After his first theatrical film, Bleak Moments (1971), Leigh worked almost exclusively in television for the next fifteen years. Films such as High Hopes and Life Is Sweet (1990) reintroduced him to film audiences. His films match his TV work in following the everyday events and actions of ordinary or marginalized people. The sense of realism is often accomplished through a lack of fancy camerawork or editing, and through sudden swings from comedy to trauma and back again. Also, protagonists are not always likable—particularly in Naked (1993), about a truly Angry Young Man railing at all of society—and often are shown displaying contradictory reactions.
Rather than pontificating on the ideological implications of the average worker's plight, Leigh's films dramatize the efficacy of socialism through stories of communities learning to support each other (or of the tragedy of individuals cast adrift). Leigh's working method also emphasizes group effort; he develops scripts with his cast in an improvisational atmosphere before setting the dialogue down in stone (a technique that also helps the sense of realism). As microcosms of working-class communities, families figure strongly in Leigh's films, as in Life Is Sweet , Secrets & Lies , All or Nothing (2002) and Vera Drake (2004). Familial relationships create much of the friction within these narratives as gender roles, generational viewpoints, and economic aspirations collide. Yet the families are shown working to overcome those disputes—and they often come together to withstand oppression from outside forces. Even Leigh's high-gloss biography of musical theater songwriters Gilbert and Sullivan, Topsy-Turvy (1999), pictures the duo as a professional family that alternately squabbled with and cared for each other. Leigh's use of family dynamics makes it easy for most viewers to sympathize with the characters, even when they display unlikable qualities. Combining such dynamics with moments of laughter and tears, Leigh's films use emotion rather than rhetoric to portray the lives of the working class.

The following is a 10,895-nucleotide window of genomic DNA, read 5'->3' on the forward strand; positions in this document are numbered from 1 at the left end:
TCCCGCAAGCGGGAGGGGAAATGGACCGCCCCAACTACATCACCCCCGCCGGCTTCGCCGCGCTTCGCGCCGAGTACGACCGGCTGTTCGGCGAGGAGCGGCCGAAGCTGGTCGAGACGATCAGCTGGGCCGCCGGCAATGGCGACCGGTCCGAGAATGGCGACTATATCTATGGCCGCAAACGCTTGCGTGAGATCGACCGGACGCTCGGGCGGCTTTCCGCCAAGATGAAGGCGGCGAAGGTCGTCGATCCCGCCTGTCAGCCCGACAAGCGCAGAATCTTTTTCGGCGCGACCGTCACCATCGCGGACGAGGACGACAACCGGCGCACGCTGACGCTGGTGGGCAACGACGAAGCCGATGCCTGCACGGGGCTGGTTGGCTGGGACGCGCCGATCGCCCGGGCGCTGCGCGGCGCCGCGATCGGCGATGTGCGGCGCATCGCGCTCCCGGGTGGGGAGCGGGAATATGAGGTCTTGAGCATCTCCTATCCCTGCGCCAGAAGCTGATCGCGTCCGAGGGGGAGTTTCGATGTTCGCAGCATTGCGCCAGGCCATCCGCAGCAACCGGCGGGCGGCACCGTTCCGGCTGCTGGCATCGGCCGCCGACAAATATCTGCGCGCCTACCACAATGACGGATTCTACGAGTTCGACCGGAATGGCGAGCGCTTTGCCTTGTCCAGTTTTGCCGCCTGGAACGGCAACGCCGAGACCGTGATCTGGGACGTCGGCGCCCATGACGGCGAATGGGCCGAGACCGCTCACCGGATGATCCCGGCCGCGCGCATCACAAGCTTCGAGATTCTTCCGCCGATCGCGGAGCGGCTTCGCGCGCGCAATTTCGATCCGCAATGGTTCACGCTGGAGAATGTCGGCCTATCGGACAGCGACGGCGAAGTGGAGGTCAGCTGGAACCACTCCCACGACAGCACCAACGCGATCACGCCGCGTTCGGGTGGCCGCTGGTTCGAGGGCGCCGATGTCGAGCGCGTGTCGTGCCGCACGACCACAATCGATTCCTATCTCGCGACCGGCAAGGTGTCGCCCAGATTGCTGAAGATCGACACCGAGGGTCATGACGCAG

High Hopes (1988), Life Is Sweet (1990), Naked (1993), Secrets & Lies (1996), All or Nothing (2002), Vera Drake (2004)
Carney, Ray. The Films of Mike Leigh: Embracing the World . Cambridge, UK, and New York: Cambridge University Press, 2000.
Jones, Edward Trostle. All or Nothing: The Cinema of Mike Leigh . New York: Peter Lang, 2004.
Movshovitz, Howie, ed. Mike Leigh: Interviews . Jackson: University Press of Mississippi, 2000.
The Loneliness of the Long Distance Runner (1962) depicted the hardships and frustrations of working class youth.